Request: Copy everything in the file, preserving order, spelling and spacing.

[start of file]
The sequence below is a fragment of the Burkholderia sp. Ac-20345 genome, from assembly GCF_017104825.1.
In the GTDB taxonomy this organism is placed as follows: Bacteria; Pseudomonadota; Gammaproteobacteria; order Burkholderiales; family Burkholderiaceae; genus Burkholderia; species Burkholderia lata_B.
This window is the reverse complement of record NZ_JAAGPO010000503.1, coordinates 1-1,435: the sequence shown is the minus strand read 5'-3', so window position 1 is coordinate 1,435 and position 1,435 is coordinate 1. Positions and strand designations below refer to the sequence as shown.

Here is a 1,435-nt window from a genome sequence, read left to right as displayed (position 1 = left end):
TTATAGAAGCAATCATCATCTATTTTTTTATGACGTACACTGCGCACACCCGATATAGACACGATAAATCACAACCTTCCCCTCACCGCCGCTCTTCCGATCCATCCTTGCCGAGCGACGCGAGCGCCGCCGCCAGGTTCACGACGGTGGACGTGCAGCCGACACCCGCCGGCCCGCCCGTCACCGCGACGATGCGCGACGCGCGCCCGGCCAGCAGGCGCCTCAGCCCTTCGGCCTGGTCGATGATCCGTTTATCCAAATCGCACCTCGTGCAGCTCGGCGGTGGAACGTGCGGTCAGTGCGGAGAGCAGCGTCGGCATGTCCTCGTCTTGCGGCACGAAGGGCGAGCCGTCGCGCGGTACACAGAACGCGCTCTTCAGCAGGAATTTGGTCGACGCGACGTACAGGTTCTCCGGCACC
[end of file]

The sequence below is a fragment of the Burkholderia sp. Ac-20345 genome, from assembly GCF_017104825.1.
In the GTDB taxonomy this organism is placed as follows: Bacteria; Pseudomonadota; Gammaproteobacteria; order Burkholderiales; family Burkholderiaceae; genus Burkholderia; species Burkholderia lata_B.
This window is the reverse complement of record NZ_JAAGPO010000503.1, coordinates 1-1,435: the sequence shown is the minus strand read 5'-3', so window position 1 is coordinate 1,435 and position 1,435 is coordinate 1. Positions and strand designations below refer to the sequence as shown.

Here is a 1,435-nt window from a genome sequence, read left to right as displayed (position 1 = left end):
TTATAGAAGCAATCATCATCTATTTTTTTATGACGTACACTGCGCACACCCGATATAGACACGATAAATCACAACCTTCCCCTCACCGCCGCTCTTCCGATCCATCCTTGCCGAGCGACGCGAGCGCCGCCGCCAGGTTCACGACGGTGGACGTGCAGCCGACACCCGCCGGCCCGCCCGTCACCGCGACGATGCGCGACGCGCGCCCGGCCAGCAGGCGCCTCAGCCCTTCGGCCTGGTCGATGATCCGTTTATCCAAATCGCACCTCGTGCAGCTCGGCGGTGGAACGTGCGGTCAGTGCGGAGAGCAGCGTCGGCATGTCCTCGTCTTGCGGCACGAAGGGCGAGCCGTCGCGCGGTACACAGAACGCGCTCTTCAGCAGGAATTTGGTCGACGCGACGTACAGGTTCTCCGGCACC